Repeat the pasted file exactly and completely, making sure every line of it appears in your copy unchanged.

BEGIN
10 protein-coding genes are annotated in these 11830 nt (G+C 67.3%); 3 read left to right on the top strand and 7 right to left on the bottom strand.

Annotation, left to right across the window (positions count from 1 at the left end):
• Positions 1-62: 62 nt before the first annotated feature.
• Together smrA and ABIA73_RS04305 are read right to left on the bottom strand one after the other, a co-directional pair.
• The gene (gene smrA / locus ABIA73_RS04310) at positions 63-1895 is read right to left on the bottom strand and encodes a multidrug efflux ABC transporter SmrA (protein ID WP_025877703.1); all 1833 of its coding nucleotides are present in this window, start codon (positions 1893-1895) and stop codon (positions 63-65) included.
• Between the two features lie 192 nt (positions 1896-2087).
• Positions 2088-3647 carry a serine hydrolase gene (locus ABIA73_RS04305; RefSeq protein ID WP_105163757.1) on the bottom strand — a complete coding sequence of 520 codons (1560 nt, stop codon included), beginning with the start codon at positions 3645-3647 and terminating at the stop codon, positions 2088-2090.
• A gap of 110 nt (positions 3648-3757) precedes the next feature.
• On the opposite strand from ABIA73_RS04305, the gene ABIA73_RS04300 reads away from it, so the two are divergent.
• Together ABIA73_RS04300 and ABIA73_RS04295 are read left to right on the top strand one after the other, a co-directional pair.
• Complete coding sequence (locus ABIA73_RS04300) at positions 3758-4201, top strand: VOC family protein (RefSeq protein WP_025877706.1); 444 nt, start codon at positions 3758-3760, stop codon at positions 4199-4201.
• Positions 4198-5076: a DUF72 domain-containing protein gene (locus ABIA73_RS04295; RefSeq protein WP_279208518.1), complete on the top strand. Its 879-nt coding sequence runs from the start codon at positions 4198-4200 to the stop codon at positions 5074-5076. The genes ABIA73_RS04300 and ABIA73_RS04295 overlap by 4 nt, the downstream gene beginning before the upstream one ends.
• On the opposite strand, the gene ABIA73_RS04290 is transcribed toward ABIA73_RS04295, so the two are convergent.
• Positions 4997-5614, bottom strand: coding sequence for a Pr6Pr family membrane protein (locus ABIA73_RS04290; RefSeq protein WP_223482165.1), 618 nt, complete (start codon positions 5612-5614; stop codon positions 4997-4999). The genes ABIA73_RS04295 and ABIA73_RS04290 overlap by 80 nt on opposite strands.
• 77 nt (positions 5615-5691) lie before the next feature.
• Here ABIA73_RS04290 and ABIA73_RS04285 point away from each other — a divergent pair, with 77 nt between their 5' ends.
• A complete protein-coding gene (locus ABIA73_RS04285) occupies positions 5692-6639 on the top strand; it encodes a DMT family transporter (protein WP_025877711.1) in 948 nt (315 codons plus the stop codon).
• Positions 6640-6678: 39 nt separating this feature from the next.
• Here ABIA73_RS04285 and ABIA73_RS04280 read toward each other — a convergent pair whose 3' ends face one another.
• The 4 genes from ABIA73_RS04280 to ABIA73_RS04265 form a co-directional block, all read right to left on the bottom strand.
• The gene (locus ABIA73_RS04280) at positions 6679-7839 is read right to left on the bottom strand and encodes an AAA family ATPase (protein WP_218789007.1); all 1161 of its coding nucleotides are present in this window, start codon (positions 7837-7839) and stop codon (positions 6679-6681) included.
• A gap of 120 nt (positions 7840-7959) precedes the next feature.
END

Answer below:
10 protein-coding genes are annotated in these 11830 nt (G+C 67.3%); 3 read left to right on the top strand and 7 right to left on the bottom strand.

Annotation, left to right across the window (positions count from 1 at the left end):
• Positions 1-62: 62 nt before the first annotated feature.
• Together smrA and ABIA73_RS04305 are read right to left on the bottom strand one after the other, a co-directional pair.
• The gene (gene smrA / locus ABIA73_RS04310) at positions 63-1895 is read right to left on the bottom strand and encodes a multidrug efflux ABC transporter SmrA (protein ID WP_025877703.1); all 1833 of its coding nucleotides are present in this window, start codon (positions 1893-1895) and stop codon (positions 63-65) included.
• Between the two features lie 192 nt (positions 1896-2087).
• Positions 2088-3647 carry a serine hydrolase gene (locus ABIA73_RS04305; RefSeq protein ID WP_105163757.1) on the bottom strand — a complete coding sequence of 520 codons (1560 nt, stop codon included), beginning with the start codon at positions 3645-3647 and terminating at the stop codon, positions 2088-2090.
• A gap of 110 nt (positions 3648-3757) precedes the next feature.
• On the opposite strand from ABIA73_RS04305, the gene ABIA73_RS04300 reads away from it, so the two are divergent.
• Together ABIA73_RS04300 and ABIA73_RS04295 are read left to right on the top strand one after the other, a co-directional pair.
• Complete coding sequence (locus ABIA73_RS04300) at positions 3758-4201, top strand: VOC family protein (RefSeq protein WP_025877706.1); 444 nt, start codon at positions 3758-3760, stop codon at positions 4199-4201.
• Positions 4198-5076: a DUF72 domain-containing protein gene (locus ABIA73_RS04295; RefSeq protein WP_279208518.1), complete on the top strand. Its 879-nt coding sequence runs from the start codon at positions 4198-4200 to the stop codon at positions 5074-5076. The genes ABIA73_RS04300 and ABIA73_RS04295 overlap by 4 nt, the downstream gene beginning before the upstream one ends.
• On the opposite strand, the gene ABIA73_RS04290 is transcribed toward ABIA73_RS04295, so the two are convergent.
• Positions 4997-5614, bottom strand: coding sequence for a Pr6Pr family membrane protein (locus ABIA73_RS04290; RefSeq protein WP_223482165.1), 618 nt, complete (start codon positions 5612-5614; stop codon positions 4997-4999). The genes ABIA73_RS04295 and ABIA73_RS04290 overlap by 80 nt on opposite strands.
• 77 nt (positions 5615-5691) lie before the next feature.
• Here ABIA73_RS04290 and ABIA73_RS04285 point away from each other — a divergent pair, with 77 nt between their 5' ends.
• A complete protein-coding gene (locus ABIA73_RS04285) occupies positions 5692-6639 on the top strand; it encodes a DMT family transporter (protein WP_025877711.1) in 948 nt (315 codons plus the stop codon).
• Positions 6640-6678: 39 nt separating this feature from the next.
• Here ABIA73_RS04285 and ABIA73_RS04280 read toward each other — a convergent pair whose 3' ends face one another.
• The 4 genes from ABIA73_RS04280 to ABIA73_RS04265 form a co-directional block, all read right to left on the bottom strand.
• The gene (locus ABIA73_RS04280) at positions 6679-7839 is read right to left on the bottom strand and encodes an AAA family ATPase (protein WP_218789007.1); all 1161 of its coding nucleotides are present in this window, start codon (positions 7837-7839) and stop codon (positions 6679-6681) included.
• A gap of 120 nt (positions 7840-7959) precedes the next feature.